TOP 10 Reasons Why to Greet Students at the Door Each and Every Morning
• Provides a smile and a reassurance that the teacher is glad the student came to school today, which sets the tone for a positive day
• Promotes a strong relationship between the teacher and student
• Enhances a positive classroom climate
• Provides a moment of connection when you greet them by name- young children love to hear their name – let’s use them in positive statements
• Assists children with letting go of issues that may have occurred on the bus or at home- they are being welcomed to a new start to the day
• Promotes a sense of belonging and trust that school is a safe place
• Provides social and emotional support
• Demonstrates and models of how to greet others, how to use kind words, and how to be respectful
• Provides a proactive, preventive technique to reduce challenging behaviors
• Starts the day for the teacher with LOTS of smiles and positive interactions!
- Greetings must be delivered with sincerity and genuine care for the students. If you rush through greetings, the students will not feel valued or respected which may lead to challenging behavior.
- Use the student’s names
- Provide options that include touching as well as include no touching to meet the needs of all students
- Use eye contact
Click here for two versions of greetings
Click here for additional versions of greetings
(note: If you send me an email stating that you have signed up to receive my blog each week, I will send you the seven different versions for free.)
- Let the students take control over clean up…
- “Shift Manager” This student provides a 5, 3 and 1-minute warning prior to clean up. (can also signal other transitions throughout the day)
- Following the 5-minute warning, students are not allowed to retrieve any new items or move centers. They need to remain in the center in which they are currently for the last 5 minutes of play.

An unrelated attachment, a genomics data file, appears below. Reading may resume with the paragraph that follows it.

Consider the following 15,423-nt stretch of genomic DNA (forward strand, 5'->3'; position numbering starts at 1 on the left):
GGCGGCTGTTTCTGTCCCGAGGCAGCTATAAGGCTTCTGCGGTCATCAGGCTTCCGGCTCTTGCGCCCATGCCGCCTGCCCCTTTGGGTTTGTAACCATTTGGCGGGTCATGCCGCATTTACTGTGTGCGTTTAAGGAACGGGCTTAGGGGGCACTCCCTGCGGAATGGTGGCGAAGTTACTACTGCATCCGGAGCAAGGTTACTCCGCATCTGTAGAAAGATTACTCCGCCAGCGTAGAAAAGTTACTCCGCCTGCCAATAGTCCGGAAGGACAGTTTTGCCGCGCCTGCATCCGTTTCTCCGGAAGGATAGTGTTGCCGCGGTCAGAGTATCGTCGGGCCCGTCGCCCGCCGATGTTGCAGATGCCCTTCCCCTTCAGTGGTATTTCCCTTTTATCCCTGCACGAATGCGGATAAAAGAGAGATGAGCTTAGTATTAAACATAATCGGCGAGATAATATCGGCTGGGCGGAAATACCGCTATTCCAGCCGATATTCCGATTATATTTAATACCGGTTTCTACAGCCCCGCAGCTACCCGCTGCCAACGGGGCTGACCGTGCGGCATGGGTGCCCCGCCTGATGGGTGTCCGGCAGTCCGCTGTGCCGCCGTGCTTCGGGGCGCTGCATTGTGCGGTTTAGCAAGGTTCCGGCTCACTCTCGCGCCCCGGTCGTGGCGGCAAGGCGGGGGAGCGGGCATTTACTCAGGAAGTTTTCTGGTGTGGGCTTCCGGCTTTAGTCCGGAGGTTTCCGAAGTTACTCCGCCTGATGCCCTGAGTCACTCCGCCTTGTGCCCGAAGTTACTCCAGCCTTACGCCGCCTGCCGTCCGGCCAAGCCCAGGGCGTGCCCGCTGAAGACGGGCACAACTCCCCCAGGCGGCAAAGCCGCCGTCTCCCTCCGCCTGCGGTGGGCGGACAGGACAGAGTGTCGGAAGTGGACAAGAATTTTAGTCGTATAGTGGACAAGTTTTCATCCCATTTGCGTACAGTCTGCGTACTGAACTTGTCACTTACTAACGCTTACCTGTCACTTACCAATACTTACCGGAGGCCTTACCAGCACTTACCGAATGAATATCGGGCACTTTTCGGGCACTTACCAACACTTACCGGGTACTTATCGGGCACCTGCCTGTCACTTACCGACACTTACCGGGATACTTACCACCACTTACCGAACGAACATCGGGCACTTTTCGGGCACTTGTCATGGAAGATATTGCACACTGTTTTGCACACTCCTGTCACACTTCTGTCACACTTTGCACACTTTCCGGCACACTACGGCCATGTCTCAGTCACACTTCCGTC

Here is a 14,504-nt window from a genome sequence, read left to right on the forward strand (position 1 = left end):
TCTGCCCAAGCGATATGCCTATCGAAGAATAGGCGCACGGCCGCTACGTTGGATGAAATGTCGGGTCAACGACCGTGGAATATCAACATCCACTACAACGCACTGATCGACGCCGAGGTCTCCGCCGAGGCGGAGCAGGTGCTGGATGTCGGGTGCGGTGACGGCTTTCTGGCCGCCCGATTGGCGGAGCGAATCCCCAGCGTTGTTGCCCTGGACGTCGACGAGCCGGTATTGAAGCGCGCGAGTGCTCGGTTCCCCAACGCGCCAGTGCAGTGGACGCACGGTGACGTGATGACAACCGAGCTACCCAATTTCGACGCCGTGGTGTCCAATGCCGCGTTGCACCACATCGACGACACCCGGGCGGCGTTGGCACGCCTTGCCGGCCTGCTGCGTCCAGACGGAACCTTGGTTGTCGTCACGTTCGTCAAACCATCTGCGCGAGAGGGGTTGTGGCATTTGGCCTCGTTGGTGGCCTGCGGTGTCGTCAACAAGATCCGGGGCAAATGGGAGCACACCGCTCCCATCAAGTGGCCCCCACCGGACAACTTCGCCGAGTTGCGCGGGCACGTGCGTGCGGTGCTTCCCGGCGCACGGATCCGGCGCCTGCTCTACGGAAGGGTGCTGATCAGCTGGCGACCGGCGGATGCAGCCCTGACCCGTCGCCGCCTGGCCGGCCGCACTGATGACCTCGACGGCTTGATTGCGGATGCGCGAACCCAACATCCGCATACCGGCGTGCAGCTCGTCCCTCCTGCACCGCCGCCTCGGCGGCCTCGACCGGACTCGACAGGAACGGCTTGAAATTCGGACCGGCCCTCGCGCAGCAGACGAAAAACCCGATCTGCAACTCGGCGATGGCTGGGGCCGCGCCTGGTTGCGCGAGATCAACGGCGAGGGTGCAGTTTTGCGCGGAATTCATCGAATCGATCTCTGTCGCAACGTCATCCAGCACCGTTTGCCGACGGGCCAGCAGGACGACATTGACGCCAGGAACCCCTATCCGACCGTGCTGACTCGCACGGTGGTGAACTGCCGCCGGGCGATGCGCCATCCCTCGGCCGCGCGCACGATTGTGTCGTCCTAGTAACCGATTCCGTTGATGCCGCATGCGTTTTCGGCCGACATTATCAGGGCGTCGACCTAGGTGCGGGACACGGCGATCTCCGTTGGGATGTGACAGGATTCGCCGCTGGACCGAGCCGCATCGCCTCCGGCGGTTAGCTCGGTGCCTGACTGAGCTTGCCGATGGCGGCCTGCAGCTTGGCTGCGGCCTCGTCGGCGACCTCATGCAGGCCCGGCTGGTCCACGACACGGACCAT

- “Quality Control Inspector” This student inspects all areas and cleans up any remaining items.
- “Floor Sanitation Monitor” This student picks up scraps from the floor and/or reminds students to throw away their scraps throughout the day, especially after play centers.
- “Celebration Coach” This student provides an award to another student (a gold slip, a high five, a fist bump) for being the most efficient, yet respectful, during clean up. (respectful clean up = cleaning up quickly while still treating materials and friends with respect, using gentle hands and kind words) This student can also be responsible for finding and celebrating respectful behavior throughout the day.
CLICK HERE: Classroom Jobs that Support Free Choice Play Center Clean Up
- Do you have one or two students that clean up time is overstimulating?
- Allow the student to be a “Clean Up Supervisor.” As soon as he/she cleans up 5-10 items (depending on student’s needs) in the center in which he/she was playing, they get a clipboard with all the students’ names and travels from center to center to find 5 children who are experts at cleaning up for the day. The “Supervisor” can reward those five with a High Five or Fist Bump at the end of clean up time or announce the names for the whole class to give a silent cheer.
- Allow the student to complete another job that consists of heavy pressure or heavy lifting such as taking a stack of books to a neighbor teacher or wiping all tables with a spray bottle of water and a rag (or just a wet rag).
Is clean up time after play centers becoming one of your greatest frustrations throughout the day?
TIPS and TRICKS to keep your blood pressure low during clean up:
· Time clean up each day and allow the students to predict how long it will take the next day. Graph the results and set challenges.
· Allow students to take pictures of items and place the picture on the shelf or bin where it belongs. By allowing the students the opportunity to label each of the bins, it provides them with more ownership and develops a sense of care and respect for the materials.
· Teach clean up rules and procedures during a small group time. Yes, you lose academic instruction during one small group time, but you gain LOTS of time with an entire year of quick clean up times. Plus, of course, you gain fewer frustrations and headaches!
· Have students take pictures of what the center looks like completely clean, neat and tidy and post those in the center or on the center bin.
· Have the students help write a book about what they do during play centers including how to clean up. Take pictures of the students to place in the book. Make sure to take pictures of the students who struggle the most with cleaning up during clean up time being amazing cleaners to place in the book. When you read the book over and over, you can point that they everyone cleans up quickly, treating the materials gently and safely just like _______.
What tips and tricks do you use for clean up time? Please share…